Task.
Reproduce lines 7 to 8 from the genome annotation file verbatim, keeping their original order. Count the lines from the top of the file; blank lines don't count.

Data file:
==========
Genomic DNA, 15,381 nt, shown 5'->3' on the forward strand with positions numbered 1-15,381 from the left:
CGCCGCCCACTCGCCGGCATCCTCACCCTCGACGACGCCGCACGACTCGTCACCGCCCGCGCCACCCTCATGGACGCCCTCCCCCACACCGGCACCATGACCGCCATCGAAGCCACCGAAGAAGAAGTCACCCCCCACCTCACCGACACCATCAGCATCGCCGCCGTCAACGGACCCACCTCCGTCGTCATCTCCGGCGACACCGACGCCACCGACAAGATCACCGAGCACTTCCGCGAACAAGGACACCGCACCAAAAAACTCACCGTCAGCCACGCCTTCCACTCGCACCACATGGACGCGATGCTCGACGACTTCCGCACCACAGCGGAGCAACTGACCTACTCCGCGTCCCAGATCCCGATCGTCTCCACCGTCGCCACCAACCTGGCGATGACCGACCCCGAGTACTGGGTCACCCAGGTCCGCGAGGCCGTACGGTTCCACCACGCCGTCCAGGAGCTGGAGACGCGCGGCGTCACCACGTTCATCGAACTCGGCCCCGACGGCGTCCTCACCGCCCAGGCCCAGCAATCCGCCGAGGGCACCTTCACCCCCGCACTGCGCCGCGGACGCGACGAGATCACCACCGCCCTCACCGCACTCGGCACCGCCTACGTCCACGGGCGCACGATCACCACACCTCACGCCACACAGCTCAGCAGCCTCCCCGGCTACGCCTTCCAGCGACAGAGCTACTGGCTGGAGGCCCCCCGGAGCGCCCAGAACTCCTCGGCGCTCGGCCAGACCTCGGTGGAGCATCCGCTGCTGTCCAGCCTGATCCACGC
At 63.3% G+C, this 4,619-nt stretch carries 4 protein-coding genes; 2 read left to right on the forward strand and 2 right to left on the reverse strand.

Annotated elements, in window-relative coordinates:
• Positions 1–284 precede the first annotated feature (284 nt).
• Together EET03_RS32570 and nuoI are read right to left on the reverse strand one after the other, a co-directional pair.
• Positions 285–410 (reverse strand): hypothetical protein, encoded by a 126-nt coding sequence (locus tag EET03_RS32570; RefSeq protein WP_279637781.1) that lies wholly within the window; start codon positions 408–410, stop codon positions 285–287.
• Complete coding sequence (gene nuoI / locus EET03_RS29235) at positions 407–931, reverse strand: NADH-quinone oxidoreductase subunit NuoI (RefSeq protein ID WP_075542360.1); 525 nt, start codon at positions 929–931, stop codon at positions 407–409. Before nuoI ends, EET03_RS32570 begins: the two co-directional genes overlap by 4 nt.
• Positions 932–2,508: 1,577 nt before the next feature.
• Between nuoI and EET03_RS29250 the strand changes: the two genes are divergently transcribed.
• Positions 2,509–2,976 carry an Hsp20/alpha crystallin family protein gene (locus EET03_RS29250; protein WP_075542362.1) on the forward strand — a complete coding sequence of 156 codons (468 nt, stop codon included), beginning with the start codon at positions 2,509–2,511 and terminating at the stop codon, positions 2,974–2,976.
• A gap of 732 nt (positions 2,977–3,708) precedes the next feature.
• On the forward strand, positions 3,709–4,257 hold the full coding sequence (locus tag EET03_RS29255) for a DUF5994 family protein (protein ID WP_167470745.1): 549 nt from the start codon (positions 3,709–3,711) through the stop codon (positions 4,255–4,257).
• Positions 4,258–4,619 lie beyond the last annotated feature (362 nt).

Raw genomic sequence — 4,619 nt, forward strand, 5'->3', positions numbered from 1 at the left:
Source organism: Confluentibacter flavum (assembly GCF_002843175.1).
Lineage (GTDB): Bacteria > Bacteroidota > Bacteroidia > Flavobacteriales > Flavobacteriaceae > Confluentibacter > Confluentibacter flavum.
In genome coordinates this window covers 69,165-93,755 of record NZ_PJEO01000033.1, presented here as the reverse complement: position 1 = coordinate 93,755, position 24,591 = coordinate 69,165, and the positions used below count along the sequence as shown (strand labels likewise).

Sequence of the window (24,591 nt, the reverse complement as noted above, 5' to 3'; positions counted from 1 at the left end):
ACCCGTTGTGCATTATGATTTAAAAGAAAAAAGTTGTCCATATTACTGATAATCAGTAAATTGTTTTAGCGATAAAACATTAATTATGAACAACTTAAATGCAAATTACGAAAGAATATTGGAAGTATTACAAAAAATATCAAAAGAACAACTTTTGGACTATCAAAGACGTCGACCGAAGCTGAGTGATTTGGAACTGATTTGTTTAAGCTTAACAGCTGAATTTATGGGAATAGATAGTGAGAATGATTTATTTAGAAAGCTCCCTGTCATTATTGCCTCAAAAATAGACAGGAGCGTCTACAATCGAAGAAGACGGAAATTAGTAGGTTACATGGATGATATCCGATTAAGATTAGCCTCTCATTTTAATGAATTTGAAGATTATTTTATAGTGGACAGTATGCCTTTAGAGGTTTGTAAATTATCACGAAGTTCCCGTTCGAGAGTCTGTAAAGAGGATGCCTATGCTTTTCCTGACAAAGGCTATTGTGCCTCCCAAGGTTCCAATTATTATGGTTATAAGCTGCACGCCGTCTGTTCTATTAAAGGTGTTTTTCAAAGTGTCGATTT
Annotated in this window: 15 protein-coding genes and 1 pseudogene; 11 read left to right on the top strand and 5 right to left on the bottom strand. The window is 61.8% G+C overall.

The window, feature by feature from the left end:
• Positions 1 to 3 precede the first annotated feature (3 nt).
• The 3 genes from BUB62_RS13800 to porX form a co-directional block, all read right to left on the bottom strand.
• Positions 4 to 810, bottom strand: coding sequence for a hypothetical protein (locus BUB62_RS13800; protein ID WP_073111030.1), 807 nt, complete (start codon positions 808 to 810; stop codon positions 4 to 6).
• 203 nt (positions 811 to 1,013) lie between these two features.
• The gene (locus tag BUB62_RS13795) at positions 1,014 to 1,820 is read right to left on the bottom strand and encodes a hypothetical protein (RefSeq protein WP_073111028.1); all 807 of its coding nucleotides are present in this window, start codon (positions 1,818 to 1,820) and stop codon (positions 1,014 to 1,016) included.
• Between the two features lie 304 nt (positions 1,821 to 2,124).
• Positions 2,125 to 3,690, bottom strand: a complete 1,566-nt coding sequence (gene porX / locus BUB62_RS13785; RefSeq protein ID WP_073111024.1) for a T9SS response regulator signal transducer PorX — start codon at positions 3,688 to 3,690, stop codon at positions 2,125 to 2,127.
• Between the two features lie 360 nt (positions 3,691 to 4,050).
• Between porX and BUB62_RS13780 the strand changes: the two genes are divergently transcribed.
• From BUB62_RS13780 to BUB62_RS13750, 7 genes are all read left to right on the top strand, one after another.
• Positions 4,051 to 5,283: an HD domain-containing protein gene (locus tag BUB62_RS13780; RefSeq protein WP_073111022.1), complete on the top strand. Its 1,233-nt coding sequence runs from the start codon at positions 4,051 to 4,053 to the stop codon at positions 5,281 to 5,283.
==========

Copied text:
• Positions 285–410 (reverse strand): hypothetical protein, encoded by a 126-nt coding sequence (locus tag EET03_RS32570; RefSeq protein WP_279637781.1) that lies wholly within the window; start codon positions 408–410, stop codon positions 285–287.
• Complete coding sequence (gene nuoI / locus EET03_RS29235) at positions 407–931, reverse strand: NADH-quinone oxidoreductase subunit NuoI (RefSeq protein ID WP_075542360.1); 525 nt, start codon at positions 929–931, stop codon at positions 407–409. Before nuoI ends, EET03_RS32570 begins: the two co-directional genes overlap by 4 nt.